I overspent last year. I actually got ashamed of myself, but not to the point of frustration. I knew that my “overspending” was still at the normal level. I didn’t accumulate any debts because everything was well-accounted for. It was just that I felt regretful because I could have saved more money had I not succumbed to overspending.
So, what did I spend my money on? Bigger clothes because I gained weight (this I’m admittedly quite disappointed about!). More pasyal which translated to bigger transportation and eating-out expenses. Some home stuff that I could live without but were too nice and convenient not to indulge myself in (you know, products of the I-deserve-these-comforts-because-I-work-hard attitude that I get on occasions). And other unexpected miscellaneous expenses that I’m too lazy to remember right now.
Continue reading “Finances 2018”
I grew up in a lower middle class family. Ours was a one-income household until my father, the wage-earner, lost his job in 1999. Frugality became a clear concept to me when I started assuming the role of breadwinner in a family of six right after I landed a job fresh out of university back in 2004. How our family survived from 1999 to 2004 was clearly a manifestation of the great love and sacrifice of my parents, our relatives, friends of our family, and of course, divine providence.
Frugality as a Need
These days as a married woman, I still find frugality a very relevant concept as I try to be a good and responsible wife. Of course, it’s the same with my other roles such as daughter, sister, friend, and citizen. How can I not apply frugality in my life when I’m not at all wealthy and my income is limited? I have to be frugal if raising my own family and having a comfortable retirement are part of my life goals, right? But the more important question is, how frugal am I?
Continue reading “How Frugal Are You?”
I grew up in a family where money is a taboo subject and financial education is never taught. I actually learned about such important concepts as personal finance and financial freedom through self-study. My mother, who was in-charge of budgeting in our one-income household when I was little, wasn’t really a good example when it came to managing our limited financial resources.
Image Source: http://connexcu.wordpress.com/2013/09/03/connecticut-gets-an-f-in-financial-literacy/
Back then, we were living from paycheck to paycheck and we were acquiring liabilities instead of assets. While my parents certainly did their best to provide for our needs, the idea of financial freedom was non-existent to them. Or maybe they knew about it, but it was just not among their top priorities.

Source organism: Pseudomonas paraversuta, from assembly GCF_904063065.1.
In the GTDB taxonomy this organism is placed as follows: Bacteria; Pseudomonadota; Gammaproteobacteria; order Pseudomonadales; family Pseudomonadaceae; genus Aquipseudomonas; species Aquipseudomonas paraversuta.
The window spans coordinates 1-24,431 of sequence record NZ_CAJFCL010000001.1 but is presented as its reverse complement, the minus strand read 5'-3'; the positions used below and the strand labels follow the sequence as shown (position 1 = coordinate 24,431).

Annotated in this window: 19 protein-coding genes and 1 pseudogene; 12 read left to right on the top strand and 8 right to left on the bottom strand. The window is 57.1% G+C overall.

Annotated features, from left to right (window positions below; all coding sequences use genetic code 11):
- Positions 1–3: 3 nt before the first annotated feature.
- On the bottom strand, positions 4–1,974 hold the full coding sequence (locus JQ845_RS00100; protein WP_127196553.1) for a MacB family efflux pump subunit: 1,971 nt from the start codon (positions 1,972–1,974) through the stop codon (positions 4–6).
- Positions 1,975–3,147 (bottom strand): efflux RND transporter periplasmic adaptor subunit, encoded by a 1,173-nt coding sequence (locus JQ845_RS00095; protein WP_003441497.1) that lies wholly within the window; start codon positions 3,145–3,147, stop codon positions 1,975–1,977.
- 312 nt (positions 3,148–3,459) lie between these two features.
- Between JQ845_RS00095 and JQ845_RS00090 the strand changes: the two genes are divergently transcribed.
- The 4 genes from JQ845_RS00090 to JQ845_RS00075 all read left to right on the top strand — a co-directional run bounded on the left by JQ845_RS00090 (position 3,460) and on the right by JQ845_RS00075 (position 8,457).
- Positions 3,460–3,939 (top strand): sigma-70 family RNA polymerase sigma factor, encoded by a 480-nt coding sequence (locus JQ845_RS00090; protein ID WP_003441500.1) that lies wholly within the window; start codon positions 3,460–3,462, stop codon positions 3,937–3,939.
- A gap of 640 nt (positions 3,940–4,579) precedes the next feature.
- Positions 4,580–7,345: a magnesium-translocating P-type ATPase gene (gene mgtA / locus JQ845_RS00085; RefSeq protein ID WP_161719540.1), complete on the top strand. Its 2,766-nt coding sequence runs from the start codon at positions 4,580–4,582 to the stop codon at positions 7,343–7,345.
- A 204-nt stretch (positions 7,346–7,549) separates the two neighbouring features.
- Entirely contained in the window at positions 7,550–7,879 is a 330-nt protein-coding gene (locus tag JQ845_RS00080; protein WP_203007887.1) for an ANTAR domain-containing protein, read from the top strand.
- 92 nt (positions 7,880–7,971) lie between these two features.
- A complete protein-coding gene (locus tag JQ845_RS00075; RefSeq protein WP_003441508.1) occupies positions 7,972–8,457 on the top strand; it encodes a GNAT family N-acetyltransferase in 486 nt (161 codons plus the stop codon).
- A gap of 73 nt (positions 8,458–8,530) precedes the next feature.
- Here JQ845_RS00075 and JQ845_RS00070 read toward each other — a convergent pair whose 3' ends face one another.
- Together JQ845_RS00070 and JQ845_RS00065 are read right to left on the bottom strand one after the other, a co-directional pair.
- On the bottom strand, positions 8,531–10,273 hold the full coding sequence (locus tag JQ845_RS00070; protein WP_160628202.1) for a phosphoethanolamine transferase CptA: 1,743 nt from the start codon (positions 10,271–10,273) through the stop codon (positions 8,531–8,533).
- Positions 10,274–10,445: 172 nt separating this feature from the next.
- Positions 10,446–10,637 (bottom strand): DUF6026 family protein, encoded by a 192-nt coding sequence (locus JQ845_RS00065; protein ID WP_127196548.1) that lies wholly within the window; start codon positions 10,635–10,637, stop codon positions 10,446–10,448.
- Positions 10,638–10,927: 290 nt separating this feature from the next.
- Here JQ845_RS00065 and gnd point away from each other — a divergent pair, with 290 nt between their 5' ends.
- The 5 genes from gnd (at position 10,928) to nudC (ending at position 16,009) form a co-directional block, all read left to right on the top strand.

Continue reading “Teaching Financial Literacy at Home”
If I were to rate myself on my level of generosity (with 10 as the highest), I’d give myself a seven. Nope, never a perfect score because I’m not a saint. I’m just human and I can be selfish on occasions. While I tend to be generous to family and friends, I normally hesitate helping other people especially if I don’t know them too well. (I’m actually more helpful to people online than offline.)
In my quest for financial freedom, my generosity is constantly tested. Should I give money to charity on a regular basis or keep it to myself so I could achieve my financial goals faster? I guess the answer to that question should depend on how much I’m willing to give. Some say it should be 10% of one’s income and they have a term for it — tithe. Tithing is a practice, or more like a way of life, that a lot of Christians have adopted as part of their faith. And I admire them for that because let’s be honest here, not everybody can do it or is willing to do so.
Continue reading “On Generosity and Tithing”
Last Tuesday, the day after we received our Christmas bonus, the hubby and I realized another financial goal. Along with my sister Jodie, we opened a Peso Balanced Fund with Banco de Oro (BDO). It’s one of their Unit Investment Trust Fund (UITF) offerings. Our branch of choice was the one nearest to our place, SM Manila. Slowly but surely, this little investment, along with our other ones, will grow. We are already claiming it!
It was quite easy to sign up. I just brought two valid IDs and that’s it. (We have decided to put this account under my name for easy monitoring.) Oh wait, another requirement is having a savings account with BDO which I do have. Anyway, the account officer had me fill up an application form and a signature specimen form. She also had me answer a Client Suitability Assessment (CSA) form to find out what type of investor I am and if the product I was eyeing suited me. She also took a photo of me through a camera attached to her PC (no need to bring 1×1 pics!). Then I handed my initial investment and I was issued an official receipt. I got the Certificate of Participation (COP) after three days.
Continue reading “Choosing BDO Peso Balanced Fund (BDOPBAL)”
You’ve heard it before. Living within your means is good. But living below your means is better. I have been living within my means for as long as I can remember. And I found out it’s doable. But living below my means???
Source: As indicated in the image.
When I started having solid “financial goals” this year, I thought about trying to live below what my income can afford. You see, the hubby and I keep our salaries to ourselves and we just share in our household expenses, mortgage payments, and other bills. (This setup is subject to change any time
we I deem it necessary.) The exact percentages I cannot divulge here, but let’s just say he’s a real gentleman.
Continue reading “How I Try to Live Below My Means”